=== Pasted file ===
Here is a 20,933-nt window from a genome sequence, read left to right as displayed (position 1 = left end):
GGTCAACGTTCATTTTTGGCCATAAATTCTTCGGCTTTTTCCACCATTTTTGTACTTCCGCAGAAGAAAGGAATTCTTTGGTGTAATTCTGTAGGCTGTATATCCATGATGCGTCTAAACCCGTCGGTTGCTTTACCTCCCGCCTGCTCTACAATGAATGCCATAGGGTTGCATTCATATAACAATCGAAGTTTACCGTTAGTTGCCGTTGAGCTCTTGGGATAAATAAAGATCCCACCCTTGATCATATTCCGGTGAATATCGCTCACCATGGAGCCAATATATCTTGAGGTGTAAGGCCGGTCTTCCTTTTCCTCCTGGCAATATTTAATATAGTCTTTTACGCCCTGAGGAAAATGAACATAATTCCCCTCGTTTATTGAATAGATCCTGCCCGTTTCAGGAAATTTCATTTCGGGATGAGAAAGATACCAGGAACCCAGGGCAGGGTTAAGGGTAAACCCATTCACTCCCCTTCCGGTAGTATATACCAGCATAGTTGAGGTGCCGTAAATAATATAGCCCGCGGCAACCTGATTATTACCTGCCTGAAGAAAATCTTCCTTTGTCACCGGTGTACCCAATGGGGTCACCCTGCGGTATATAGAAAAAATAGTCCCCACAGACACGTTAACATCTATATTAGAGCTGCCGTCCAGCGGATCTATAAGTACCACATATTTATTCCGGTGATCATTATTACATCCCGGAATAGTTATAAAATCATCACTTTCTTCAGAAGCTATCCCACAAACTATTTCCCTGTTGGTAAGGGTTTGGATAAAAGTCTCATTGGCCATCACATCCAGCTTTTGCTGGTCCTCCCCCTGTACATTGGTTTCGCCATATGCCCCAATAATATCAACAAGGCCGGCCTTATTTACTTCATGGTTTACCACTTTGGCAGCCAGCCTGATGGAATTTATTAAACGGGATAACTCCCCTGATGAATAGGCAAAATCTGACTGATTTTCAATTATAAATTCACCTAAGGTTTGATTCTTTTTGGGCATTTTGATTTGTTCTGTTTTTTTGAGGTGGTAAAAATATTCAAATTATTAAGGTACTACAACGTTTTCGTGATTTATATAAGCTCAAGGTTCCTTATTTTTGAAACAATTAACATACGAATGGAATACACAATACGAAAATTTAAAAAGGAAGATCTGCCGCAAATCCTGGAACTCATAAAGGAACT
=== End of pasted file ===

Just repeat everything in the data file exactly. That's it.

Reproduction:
Here is a 20,933-nt window from a genome sequence, read left to right as displayed (position 1 = left end):
GGTCAACGTTCATTTTTGGCCATAAATTCTTCGGCTTTTTCCACCATTTTTGTACTTCCGCAGAAGAAAGGAATTCTTTGGTGTAATTCTGTAGGCTGTATATCCATGATGCGTCTAAACCCGTCGGTTGCTTTACCTCCCGCCTGCTCTACAATGAATGCCATAGGGTTGCATTCATATAACAATCGAAGTTTACCGTTAGTTGCCGTTGAGCTCTTGGGATAAATAAAGATCCCACCCTTGATCATATTCCGGTGAATATCGCTCACCATGGAGCCAATATATCTTGAGGTGTAAGGCCGGTCTTCCTTTTCCTCCTGGCAATATTTAATATAGTCTTTTACGCCCTGAGGAAAATGAACATAATTCCCCTCGTTTATTGAATAGATCCTGCCCGTTTCAGGAAATTTCATTTCGGGATGAGAAAGATACCAGGAACCCAGGGCAGGGTTAAGGGTAAACCCATTCACTCCCCTTCCGGTAGTATATACCAGCATAGTTGAGGTGCCGTAAATAATATAGCCCGCGGCAACCTGATTATTACCTGCCTGAAGAAAATCTTCCTTTGTCACCGGTGTACCCAATGGGGTCACCCTGCGGTATATAGAAAAAATAGTCCCCACAGACACGTTAACATCTATATTAGAGCTGCCGTCCAGCGGATCTATAAGTACCACATATTTATTCCGGTGATCATTATTACATCCCGGAATAGTTATAAAATCATCACTTTCTTCAGAAGCTATCCCACAAACTATTTCCCTGTTGGTAAGGGTTTGGATAAAAGTCTCATTGGCCATCACATCCAGCTTTTGCTGGTCCTCCCCCTGTACATTGGTTTCGCCATATGCCCCAATAATATCAACAAGGCCGGCCTTATTTACTTCATGGTTTACCACTTTGGCAGCCAGCCTGATGGAATTTATTAAACGGGATAACTCCCCTGATGAATAGGCAAAATCTGACTGATTTTCAATTATAAATTCACCTAAGGTTTGATTCTTTTTGGGCATTTTGATTTGTTCTGTTTTTTTGAGGTGGTAAAAATATTCAAATTATTAAGGTACTACAACGTTTTCGTGATTTATATAAGCTCAAGGTTCCTTATTTTTGAAACAATTAACATACGAATGGAATACACAATACGAAAATTTAAAAAGGAAGATCTGCCGCAAATCCTGGAACTCATAAAGGAACT